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It's cancer.

IU Health Arnett Hospital

It's cancer.

“It’s cancer.”

Words no one ever wants to hear, especially when your life has been impacted by those words too many times.

Misty Motter lost her mother to lung cancer in 2005. Her father was diagnosed with melanoma many years ago, and in late January, he was diagnosed with cancer of the pancreas and liver.

Misty with her parents

Since his melanoma diagnosis, Motter’s father had always worried about his strawberry blond daughter with freckles. Motter did not worry as much but made a promise to her father after his recent diagnosis to get a checkup. Taking care of herself was not a top priority for the mother of four.

“I always put my kids first,” shares Motter, 41, who admits to not having seen a healthcare provider, outside of while she was pregnant, since she was married 22 years ago. But as her father reminded her: Who will take care of your kids if something happens to you?

Misty, Matt and Khloe

Motter, of Lafayette, scheduled her appointment with family medicine physician, Noor Bakroun, MD. Bakroun took time to examined her from head to toe and ordered the standard preventative tests like a mammogram. Motter had a mole on her neck that she says has been there her whole life, but it was of concern to Bakroun, who referred her to a dermatologist.

The dermatologist, Kate Hrynewycz, MD, FAAD, FACMS, shared the news that Motter had skin cancer. But luckily for her it was basal cell carcinoma, not melanoma.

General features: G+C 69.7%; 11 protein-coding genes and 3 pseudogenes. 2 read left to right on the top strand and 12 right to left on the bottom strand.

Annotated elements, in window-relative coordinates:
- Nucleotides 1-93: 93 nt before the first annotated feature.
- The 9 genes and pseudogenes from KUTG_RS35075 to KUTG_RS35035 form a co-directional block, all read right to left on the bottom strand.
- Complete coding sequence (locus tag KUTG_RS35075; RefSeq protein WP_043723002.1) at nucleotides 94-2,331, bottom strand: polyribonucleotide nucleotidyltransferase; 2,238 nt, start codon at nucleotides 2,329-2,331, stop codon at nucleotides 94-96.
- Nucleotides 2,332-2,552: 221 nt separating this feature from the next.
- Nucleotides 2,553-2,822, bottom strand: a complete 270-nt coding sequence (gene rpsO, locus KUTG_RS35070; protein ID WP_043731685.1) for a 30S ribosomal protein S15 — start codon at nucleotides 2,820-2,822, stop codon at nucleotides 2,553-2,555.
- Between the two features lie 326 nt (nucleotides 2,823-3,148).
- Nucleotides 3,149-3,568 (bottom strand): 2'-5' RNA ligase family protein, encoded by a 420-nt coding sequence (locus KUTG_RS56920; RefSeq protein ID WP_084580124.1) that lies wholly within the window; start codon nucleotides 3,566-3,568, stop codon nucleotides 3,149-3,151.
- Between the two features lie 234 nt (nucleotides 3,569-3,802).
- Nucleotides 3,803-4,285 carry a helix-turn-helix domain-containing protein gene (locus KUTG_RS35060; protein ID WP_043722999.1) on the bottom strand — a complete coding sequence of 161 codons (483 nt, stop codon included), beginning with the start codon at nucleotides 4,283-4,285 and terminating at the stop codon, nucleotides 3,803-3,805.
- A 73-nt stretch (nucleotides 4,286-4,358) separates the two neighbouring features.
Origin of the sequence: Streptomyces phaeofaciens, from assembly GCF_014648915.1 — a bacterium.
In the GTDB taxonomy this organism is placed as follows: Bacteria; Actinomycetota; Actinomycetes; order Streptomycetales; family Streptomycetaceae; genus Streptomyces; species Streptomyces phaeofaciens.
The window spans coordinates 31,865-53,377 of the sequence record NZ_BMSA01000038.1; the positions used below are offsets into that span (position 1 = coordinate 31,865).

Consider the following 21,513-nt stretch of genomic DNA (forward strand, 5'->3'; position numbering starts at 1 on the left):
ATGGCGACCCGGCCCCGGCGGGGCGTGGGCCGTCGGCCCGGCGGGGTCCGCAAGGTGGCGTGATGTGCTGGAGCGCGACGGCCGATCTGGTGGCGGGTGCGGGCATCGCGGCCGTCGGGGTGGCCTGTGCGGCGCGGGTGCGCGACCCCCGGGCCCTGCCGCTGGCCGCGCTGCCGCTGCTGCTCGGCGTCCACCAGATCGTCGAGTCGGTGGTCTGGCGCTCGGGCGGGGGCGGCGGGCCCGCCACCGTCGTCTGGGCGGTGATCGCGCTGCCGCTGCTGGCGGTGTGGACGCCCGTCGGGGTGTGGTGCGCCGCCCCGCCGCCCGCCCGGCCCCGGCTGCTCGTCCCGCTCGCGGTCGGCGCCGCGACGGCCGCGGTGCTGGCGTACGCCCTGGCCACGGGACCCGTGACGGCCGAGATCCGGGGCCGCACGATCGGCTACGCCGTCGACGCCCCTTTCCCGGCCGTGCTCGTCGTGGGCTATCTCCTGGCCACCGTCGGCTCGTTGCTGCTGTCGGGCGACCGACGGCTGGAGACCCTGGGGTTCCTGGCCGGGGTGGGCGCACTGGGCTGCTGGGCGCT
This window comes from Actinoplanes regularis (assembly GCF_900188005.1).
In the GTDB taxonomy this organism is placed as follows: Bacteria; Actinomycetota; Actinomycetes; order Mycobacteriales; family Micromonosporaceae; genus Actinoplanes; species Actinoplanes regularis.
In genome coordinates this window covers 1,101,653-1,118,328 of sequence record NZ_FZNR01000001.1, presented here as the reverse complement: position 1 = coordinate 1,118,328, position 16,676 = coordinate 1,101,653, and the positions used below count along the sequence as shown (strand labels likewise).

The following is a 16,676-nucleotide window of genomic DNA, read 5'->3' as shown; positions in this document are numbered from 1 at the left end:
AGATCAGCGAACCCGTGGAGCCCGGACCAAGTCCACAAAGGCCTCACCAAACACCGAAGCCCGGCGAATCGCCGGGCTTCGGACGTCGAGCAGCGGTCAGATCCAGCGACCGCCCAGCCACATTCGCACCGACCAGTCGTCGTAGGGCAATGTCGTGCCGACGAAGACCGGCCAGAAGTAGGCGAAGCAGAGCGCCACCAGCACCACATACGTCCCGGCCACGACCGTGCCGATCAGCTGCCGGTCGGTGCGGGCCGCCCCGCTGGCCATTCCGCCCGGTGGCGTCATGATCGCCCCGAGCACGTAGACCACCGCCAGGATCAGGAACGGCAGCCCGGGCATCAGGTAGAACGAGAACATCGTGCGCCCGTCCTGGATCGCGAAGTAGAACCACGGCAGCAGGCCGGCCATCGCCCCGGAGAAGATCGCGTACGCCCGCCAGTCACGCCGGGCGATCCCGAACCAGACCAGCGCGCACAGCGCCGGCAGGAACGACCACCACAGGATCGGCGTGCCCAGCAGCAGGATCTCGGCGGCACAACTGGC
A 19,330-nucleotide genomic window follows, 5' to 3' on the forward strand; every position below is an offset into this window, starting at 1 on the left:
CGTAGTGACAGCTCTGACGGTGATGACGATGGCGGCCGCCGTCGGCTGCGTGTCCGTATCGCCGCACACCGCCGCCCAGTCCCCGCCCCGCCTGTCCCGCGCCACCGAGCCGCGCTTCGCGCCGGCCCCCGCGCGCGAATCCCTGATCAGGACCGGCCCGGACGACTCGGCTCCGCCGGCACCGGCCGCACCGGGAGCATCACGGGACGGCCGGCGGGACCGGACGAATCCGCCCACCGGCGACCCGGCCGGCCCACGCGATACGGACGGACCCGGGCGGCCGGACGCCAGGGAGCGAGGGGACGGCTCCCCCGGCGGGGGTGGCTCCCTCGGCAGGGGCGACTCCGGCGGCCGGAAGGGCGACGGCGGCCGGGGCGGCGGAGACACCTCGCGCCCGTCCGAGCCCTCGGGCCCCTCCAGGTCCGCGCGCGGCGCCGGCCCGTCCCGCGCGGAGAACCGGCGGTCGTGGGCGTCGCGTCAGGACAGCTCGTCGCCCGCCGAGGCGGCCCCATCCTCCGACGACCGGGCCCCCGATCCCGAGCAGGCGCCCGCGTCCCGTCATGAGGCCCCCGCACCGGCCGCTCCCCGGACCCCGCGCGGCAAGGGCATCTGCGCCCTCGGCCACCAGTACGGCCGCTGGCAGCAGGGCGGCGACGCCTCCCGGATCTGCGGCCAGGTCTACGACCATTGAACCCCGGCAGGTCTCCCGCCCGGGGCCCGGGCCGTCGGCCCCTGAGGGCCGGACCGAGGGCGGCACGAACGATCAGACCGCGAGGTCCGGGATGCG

Basal cell carcinoma is the most common form of skin cancer and the most frequently occurring. It is also the most curable and causes minimal damage when caught and treated early. Along with the carcinoma on Motter’s neck, a spot on her back and forehead that need to be treated were also identified.

Hrynewycz, otherwise known as Dr. Kate, scheduled Motter for Mohs surgery at IU Health Frankfort Hospital—saving her a trip to Indianapolis. IU Health Frankfort is the only facility in west central Indiana to offer Mohs surgery.

Mohs surgery is considered the most effective treatment technique for basal cell carcinomas. The procedure is done in stages, including lab work, while the patient waits. This allows the removal of all cancerous cells for the highest cure rate while sparing healthy tissue and leaving the smallest possible scar.

Following through on a promise

Just days before her Mohs surgery, the unthinkable happened: Motter’s father passed away on April 24.

Two days before the funeral, Motter showed up for her procedure because she had made a promise. Motter shared the news of her father’s passing with Dr. Kate as the two were chatting during prep. Motter shares that team at Frankfort was so nice and everyone ended up with tears in their eyes.

“Dr. Kate is the nicest doctor I have ever met,” says Motter.

Dr. Kate immediately tried to reschedule the procedure, but Motter refused due to the promise she had made to her father. Dr. Kate proceeded with the removal on her back and neck but insisted on rescheduling the procedure for her forehead, as she did not want Motter attending the funeral with bruising that could potentially what would appear as a black eye as a result of the surgery.

Misty neck
Misty neck closed

A grateful Motter shares that the Mohs procedure was fairly pain free once the numbing medicine was injected. She primarily felt a tugging and pulling sensation.

Motter has since returned to Dr. Kate for the second Mohs procedure, on her forehead, and is now cancer free. She will still spend her free time following her kids sports and other activities, but she will lather herself and her children in sunscreen even more diligently. Her teenage boys are not appreciative of her efforts—but she tries.

And she now holds all her children to the promise of making their healthcare a priority to honor their grandfather.

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